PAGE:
Blogue Misc

Your Pet Struggles With His Weight ? Here's a Few Solutions

The very first step to starting a weight loss program is to recognize that obesity is harmful to health and that losing weight is necessary for the quality and life expectancy of our pet. Just like in humans, excess weight can lead to several health problems and even decrease the longevity of our animals.

The goal of any weight loss is to reduce the number of calories ingested, that is, to consume less food and increase calorie expenditure by exercising more. Before starting a weight loss program for your pet, a visit to the veterinarian would be reccomended to ensure that there is no medical reason behind this obesity and that he is fit to follow a safe diet. This one will eat balanced meals with all the necessary nutrients and fewer calories than full rations.

There are two approaches to weight loss:
  • Diet high in fiber and low in calories: it will provide fewer calories per bite. The animal will therefore have no restrictions in quantity and will not beg for more food.
  • Diet that speeds up metabolism, allowing you to burn calories faster. Please consult your veterinarian for this specific diet. Diet food on the shelves of your store is designed to maintain weight or prevent obesity and is not recommended in a weight loss program.
Once your pet has been examined and weighed, the veterinarian will be able to determine the number of pounds he will need to lose in a set period of time. Ideally, your companion should follow a weight loss program designed by the veterinarian.

Feed Your Pet
Feeding your pet three to four times a day in small portions will burn more calories than two large portions a day. You should feed it with the required daily ration, but divide it into three or four rations.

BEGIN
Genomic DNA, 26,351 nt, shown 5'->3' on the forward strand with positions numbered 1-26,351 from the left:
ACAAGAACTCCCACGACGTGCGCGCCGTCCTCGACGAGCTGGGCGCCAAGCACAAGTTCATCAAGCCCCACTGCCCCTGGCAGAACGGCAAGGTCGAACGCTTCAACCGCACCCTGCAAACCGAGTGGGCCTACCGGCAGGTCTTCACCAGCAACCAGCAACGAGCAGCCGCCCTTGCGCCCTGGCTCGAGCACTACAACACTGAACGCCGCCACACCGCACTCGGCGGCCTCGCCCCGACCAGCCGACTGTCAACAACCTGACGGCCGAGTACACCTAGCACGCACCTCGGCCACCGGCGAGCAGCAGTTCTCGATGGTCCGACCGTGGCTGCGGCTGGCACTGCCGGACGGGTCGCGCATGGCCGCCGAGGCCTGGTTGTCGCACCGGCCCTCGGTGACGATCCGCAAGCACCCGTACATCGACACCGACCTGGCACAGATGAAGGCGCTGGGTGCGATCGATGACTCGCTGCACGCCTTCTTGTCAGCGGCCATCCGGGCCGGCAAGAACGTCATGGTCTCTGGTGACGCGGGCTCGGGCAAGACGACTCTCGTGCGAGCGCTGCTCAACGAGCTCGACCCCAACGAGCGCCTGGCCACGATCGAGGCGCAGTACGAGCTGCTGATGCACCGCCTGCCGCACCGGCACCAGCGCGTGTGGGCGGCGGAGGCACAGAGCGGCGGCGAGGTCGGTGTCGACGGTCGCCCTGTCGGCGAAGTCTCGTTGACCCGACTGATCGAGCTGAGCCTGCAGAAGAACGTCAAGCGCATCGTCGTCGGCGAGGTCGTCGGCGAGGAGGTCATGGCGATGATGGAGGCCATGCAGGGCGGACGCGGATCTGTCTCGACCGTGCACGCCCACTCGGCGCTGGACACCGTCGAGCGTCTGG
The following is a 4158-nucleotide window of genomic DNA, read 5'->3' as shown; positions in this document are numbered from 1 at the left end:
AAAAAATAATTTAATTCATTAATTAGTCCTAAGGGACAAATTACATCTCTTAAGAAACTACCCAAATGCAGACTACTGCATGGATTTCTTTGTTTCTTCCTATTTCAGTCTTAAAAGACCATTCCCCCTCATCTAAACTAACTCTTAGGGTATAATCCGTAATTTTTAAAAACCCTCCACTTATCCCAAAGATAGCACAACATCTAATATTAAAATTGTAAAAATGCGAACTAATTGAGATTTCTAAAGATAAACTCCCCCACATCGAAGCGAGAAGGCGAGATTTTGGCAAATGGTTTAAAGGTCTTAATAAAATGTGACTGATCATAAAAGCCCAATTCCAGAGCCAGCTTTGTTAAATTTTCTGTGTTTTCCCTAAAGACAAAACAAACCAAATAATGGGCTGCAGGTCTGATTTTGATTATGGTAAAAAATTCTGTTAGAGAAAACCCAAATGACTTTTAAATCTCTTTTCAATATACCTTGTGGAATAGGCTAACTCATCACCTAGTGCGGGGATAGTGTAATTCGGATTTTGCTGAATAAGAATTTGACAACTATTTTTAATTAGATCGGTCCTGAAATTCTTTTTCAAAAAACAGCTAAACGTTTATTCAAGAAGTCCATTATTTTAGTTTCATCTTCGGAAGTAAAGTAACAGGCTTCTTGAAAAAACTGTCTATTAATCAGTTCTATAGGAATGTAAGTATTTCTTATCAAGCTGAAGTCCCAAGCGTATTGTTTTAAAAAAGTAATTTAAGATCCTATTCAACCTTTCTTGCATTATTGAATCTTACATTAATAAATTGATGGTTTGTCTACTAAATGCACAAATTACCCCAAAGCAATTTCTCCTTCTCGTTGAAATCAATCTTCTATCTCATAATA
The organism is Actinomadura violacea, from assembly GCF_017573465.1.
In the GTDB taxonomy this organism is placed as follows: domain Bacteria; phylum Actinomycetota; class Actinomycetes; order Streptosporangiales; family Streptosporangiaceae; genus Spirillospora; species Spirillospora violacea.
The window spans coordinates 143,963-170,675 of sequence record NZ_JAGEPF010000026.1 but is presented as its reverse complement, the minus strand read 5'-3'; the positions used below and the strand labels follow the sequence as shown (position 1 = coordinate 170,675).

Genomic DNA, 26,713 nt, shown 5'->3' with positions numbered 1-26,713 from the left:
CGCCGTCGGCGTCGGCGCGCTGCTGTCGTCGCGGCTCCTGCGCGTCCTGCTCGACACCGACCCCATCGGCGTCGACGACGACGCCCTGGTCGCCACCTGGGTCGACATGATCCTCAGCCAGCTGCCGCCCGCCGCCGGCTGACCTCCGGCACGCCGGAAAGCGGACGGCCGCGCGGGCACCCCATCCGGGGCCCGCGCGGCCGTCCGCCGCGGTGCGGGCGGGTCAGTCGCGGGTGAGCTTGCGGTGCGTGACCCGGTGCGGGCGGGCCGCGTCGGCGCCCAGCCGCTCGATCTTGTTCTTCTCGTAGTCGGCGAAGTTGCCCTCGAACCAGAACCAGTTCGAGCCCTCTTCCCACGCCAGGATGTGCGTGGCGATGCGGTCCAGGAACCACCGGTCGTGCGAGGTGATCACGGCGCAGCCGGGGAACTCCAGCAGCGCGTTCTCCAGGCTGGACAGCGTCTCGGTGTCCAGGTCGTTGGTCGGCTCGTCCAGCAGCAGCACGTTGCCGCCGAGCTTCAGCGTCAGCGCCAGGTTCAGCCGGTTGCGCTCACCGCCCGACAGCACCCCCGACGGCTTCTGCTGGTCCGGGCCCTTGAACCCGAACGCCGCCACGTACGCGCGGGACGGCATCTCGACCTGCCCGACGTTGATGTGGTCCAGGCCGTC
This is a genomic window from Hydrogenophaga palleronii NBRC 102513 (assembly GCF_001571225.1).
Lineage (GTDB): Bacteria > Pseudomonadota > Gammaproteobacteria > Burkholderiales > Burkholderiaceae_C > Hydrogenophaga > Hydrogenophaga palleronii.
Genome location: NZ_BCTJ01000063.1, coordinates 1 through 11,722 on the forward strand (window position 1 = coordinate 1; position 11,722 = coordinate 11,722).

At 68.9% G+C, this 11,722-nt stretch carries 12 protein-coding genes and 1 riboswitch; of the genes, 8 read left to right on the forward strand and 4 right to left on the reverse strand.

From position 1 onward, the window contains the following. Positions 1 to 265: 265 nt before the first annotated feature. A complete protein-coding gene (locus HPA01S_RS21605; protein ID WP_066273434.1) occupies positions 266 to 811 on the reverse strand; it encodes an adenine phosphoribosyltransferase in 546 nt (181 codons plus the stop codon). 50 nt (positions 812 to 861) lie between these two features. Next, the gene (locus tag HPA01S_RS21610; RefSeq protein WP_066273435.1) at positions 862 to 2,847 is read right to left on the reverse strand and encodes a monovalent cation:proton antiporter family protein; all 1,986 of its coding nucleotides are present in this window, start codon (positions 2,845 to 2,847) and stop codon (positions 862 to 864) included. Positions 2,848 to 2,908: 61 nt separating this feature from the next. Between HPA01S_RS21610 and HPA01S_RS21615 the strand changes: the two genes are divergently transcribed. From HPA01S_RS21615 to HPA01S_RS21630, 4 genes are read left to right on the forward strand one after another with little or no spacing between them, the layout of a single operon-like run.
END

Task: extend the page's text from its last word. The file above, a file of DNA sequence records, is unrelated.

Also, keep your companion away from the kitchen when preparing meals or when eating to prevent him from begging and being tempted to give him small treats, unnecessary calories that could be avoided. This habit is one of the causes of weight loss failure. All treats including cookies and leftovers should be prohibited during a weight loss program.

Your pet’s weight loss program should include at least two daily walks of 15 to 20 minutes for dogs and 5 to 15 minutes of play for cats.

Remember to weigh your animal regularly at the same time and record its progress.

At the end of your pet’s weight loss program, a re-evaluation will need to be done to change the diet to a weight maintenance diet to prevent your pet from continuing to lose weight.

The most common health problems related to obesity in cats and dogs are:

For Dogs
  • Osteoarthritis (joint problem);
  • Diseases of the renal system and bladder;
  • Hypothyroidism;
  • Liver diseases;
  • Tearing of the knee ligaments;
  • Diabetes mellitus;
  • Herniated disc;
  • Chronic kidney disease;
  • Heart failure Lipoma and other outgrowths or greasy masses.
For Cats
  • Diseases of the renal system and bladder;
  • Chronic kidney disease;
  • Diabetes mellitus;
  • Asthma Liver diseases;
  • Osteoarthritis (joint problem);
  • Hypertension;
  • Heart failure Problems with the gallbladder;
  • Osteoarthritis of the spine.